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Can you force your staff to have the COVID vaccine?

Can you force your staff to have the COVID vaccine?
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Can you force your staff to have the COVID vaccine?
Sophie Forrest - Forrest HR by Sophie Forrest - Forrest HR
Managing Director - Forrest HR

The coronavirus crisis has resulted in an unrivalled number of HR dilemmas for businesses and HR professionals alike, with the most recent dilemma surrounding whether you as an employer can make it mandatory for your employees to get the COVID-19 vaccine. Like so much of these coronavirus-HR challenges, we are in unchartered territory, which makes it very hard for business owners: get it wrong either way, and you could end up in hot water. Sophie Forrest of Forrest HR offers her expert opinion as to where employers stand on the issue.

A tricky situation for both sides

The first, and perhaps most important thing for everyone to realise, is that this is a very difficult situation for everyone involved. It’s safe to say that there are arguments for both sides of the debate; on the one hand, as an employer, you want the best for your company, your staff and your customers – and your employees being vaccinated against coronavirus is a key way to achieve this objective.

On the other hand, as an employee, being forced to have a vaccine against your wishes is a daunting situation to be in, and employees would be right to maintain that there is no precedent for employers being able to regulate their employees’ medical treatment.

Where does the law stand?

One of the important things to remember about HR dilemmas in our COVID world is that the answers to many of the situations that come to a head are far from clear; instead, as professionals, we’re being forced to understand the law and come up with solutions as we go along.

But one thing that is relatively clear is that there’s no legal basis for employers who wish to force staff to get the vaccine. The Public Health (Control of Disease) Act 1984 stipulates that individuals cannot be forced to undergo medical procedures that are against their wishes, and clearly vaccinations fall within this category.

This is not to say, however, that the government could not try to introduce legislation that would mandate vaccinations amongst certain individuals; however, any attempt to do so is likely to be challenged in the courts, largely on the grounds that it could be perceived to be in breach of the right to privacy under Article 8 of the European Convention on Human Rights.

Companies choosing to mandate vaccinations for their employees

This lack of legal footing for forcing employees to be vaccinated against COVID-19 has not stopped certain businesses from declaring that they will not employ anyone who opts out of the vaccine, however. Charlie Mullins, the chairman of Pimlico Plumbers, has never been one to shy away from controversial HR topics, and he’s been outspoken on this issue as well; he caused controversy in the middle of January when he declared that he would consider firing employees who refused to get the vaccination. Since then, the company has come out and stated that it did not mean to imply that its employees would be forced to have the vaccination, but that it hoped they would see the benefits in doing so and therefore be compelled to have the vaccination.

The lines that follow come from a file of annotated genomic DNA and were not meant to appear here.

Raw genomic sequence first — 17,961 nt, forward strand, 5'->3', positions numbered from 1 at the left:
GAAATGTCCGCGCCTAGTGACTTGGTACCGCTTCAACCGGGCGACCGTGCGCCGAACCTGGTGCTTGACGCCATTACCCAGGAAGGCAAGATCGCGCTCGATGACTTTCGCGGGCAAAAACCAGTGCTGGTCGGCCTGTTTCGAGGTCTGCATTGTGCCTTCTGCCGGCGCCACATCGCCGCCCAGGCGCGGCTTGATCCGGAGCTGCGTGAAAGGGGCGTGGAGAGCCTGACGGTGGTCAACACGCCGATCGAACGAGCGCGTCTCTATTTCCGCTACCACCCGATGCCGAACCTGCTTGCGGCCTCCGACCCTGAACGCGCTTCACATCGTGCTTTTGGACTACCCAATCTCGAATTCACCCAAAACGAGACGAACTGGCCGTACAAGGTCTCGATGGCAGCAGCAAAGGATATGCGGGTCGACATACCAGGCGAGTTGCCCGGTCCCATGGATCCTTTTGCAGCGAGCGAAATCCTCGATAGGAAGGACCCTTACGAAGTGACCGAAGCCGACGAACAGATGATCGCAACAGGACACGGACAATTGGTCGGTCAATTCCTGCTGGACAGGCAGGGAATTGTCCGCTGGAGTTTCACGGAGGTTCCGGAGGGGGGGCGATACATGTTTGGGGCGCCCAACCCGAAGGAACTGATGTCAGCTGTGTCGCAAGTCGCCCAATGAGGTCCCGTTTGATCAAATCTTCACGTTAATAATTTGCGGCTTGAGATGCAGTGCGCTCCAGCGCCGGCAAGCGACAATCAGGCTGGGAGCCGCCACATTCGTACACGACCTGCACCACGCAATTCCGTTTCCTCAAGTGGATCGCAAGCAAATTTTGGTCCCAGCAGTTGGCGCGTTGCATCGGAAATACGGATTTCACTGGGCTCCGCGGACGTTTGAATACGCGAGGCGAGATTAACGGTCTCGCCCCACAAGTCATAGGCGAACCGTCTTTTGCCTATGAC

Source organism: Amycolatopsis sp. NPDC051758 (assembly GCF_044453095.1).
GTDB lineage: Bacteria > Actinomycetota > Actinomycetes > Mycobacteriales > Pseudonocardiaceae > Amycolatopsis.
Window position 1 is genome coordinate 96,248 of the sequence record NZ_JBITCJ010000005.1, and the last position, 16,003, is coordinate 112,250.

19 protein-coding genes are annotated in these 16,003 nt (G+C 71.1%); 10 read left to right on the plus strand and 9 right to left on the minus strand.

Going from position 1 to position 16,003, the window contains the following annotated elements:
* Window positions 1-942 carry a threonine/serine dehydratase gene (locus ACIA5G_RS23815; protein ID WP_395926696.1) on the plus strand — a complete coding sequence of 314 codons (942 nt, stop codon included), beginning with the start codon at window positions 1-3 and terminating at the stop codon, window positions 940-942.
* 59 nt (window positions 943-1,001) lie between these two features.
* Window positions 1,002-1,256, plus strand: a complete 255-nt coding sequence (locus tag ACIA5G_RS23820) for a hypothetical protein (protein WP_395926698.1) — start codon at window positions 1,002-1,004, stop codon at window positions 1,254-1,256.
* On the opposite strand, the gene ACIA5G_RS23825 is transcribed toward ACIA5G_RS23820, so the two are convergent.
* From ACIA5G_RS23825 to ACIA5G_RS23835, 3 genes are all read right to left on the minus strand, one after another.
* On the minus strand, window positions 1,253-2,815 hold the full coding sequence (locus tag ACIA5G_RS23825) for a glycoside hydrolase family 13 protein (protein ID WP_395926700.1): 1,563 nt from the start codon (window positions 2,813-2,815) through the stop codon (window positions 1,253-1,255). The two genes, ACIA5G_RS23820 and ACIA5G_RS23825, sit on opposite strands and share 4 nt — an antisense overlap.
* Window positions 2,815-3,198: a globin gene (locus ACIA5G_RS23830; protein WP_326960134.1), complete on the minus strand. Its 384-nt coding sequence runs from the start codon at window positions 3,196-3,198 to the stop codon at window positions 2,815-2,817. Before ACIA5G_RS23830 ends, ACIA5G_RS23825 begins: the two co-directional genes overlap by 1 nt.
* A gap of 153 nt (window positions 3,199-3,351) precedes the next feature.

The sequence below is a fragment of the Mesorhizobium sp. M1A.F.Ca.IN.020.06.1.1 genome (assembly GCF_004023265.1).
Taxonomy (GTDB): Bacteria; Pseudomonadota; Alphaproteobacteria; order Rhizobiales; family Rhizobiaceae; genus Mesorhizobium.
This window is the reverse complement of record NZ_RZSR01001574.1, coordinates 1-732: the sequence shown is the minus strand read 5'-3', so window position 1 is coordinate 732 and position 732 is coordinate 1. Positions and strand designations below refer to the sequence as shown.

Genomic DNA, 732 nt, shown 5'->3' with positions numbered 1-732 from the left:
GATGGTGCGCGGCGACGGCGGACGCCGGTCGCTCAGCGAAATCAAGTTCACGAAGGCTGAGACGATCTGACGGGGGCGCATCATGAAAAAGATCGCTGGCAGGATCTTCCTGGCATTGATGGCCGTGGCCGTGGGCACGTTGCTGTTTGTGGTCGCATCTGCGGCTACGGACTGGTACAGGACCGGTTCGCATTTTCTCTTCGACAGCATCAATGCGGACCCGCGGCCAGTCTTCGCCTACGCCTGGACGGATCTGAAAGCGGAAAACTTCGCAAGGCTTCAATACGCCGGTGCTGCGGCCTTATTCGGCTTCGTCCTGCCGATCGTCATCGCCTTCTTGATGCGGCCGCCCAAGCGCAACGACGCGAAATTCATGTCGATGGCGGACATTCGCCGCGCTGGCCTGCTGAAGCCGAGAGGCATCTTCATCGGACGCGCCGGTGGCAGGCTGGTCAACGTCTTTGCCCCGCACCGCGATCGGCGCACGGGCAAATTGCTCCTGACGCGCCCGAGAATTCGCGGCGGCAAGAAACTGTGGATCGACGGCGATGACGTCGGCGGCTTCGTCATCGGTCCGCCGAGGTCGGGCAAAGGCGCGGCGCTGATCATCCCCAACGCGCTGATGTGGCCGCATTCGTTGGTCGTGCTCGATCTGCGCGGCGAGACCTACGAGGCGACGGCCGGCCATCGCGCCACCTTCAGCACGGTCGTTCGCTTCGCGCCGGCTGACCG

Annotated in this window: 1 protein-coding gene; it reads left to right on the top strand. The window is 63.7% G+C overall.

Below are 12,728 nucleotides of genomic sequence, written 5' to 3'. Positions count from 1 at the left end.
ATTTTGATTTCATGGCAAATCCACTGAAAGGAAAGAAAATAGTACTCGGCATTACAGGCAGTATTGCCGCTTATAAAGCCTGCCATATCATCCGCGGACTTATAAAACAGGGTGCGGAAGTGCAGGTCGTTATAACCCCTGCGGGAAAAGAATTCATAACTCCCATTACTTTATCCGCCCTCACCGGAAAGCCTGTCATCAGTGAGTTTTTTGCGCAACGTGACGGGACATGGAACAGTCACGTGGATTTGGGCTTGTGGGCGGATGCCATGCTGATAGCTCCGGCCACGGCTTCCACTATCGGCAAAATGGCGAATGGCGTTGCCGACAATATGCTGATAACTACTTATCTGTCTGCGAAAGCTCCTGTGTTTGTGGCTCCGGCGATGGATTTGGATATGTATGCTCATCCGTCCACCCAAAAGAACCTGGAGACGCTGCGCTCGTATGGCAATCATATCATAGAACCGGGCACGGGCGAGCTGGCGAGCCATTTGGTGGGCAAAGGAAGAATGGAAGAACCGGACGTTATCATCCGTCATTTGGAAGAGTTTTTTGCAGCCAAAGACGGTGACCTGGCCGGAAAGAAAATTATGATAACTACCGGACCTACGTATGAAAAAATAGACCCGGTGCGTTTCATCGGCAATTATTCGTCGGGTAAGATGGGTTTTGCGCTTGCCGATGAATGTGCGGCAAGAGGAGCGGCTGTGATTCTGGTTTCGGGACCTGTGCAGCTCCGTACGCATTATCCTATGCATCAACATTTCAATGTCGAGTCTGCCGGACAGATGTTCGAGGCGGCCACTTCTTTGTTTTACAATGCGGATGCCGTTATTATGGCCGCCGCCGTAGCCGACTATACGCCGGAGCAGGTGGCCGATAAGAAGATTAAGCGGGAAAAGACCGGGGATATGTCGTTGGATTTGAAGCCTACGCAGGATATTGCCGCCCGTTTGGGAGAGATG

Similarly, the National Care Association has been seeking legal advice as to whether care home providers will be able to mandate that their employees get the COVID vaccine to protect care home residents.

Vaccinations for key workers

The care example raises another important question: can employers of key workers or those who come into contact with vulnerable people regularly force their employees to get the vaccine? The National Care Association’s legal enquiry comes in the wake of a report by the Press Association, which revealed that up to a fifth of care home staff will not be getting the vaccine. This statistic is obviously worrying for an industry that seeks to care for the most vulnerable in our society.

Although the rationale for requiring staff to have the vaccine within industries such as the care sector is much more compelling, there is still no legal basis for requiring staff to get the vaccination.

What can you do as an employer?

The most important thing you can do as an employer is to educate your staff. There’s a lot of misinformation going round about the vaccine and, naturally, this is causing somewhat of a panic amongst some.

Forcing your employees to get the vaccine is undoubtedly never going to go down well, and the best practice would be to talk gently to your staff about the many benefits of getting the vaccination and how getting it would also be of benefit to their co-workers, customers and suppliers; it is clear from studies of the Oxford vaccine that it not only reduces the chances of catching Covid-19 and serious illness, but also reduces the chances of transmitting the virus.

There are obvious benefits to you as an employer to have a vaccinated workforce as soon as possible, but realistically, forcing your workforce to get the vaccination is probably going to do more harm than good. Instead, employers should look to rely on gentle encouragement, education and encouraging a tolerant work environment as their tools in encouraging staff to get the COVID vaccine.

Meet the expert

Sophie Forrest runs Forrest HR, which provides HR, training and development and health and wellbeing support to small and medium-sized businesses across the South East and London.

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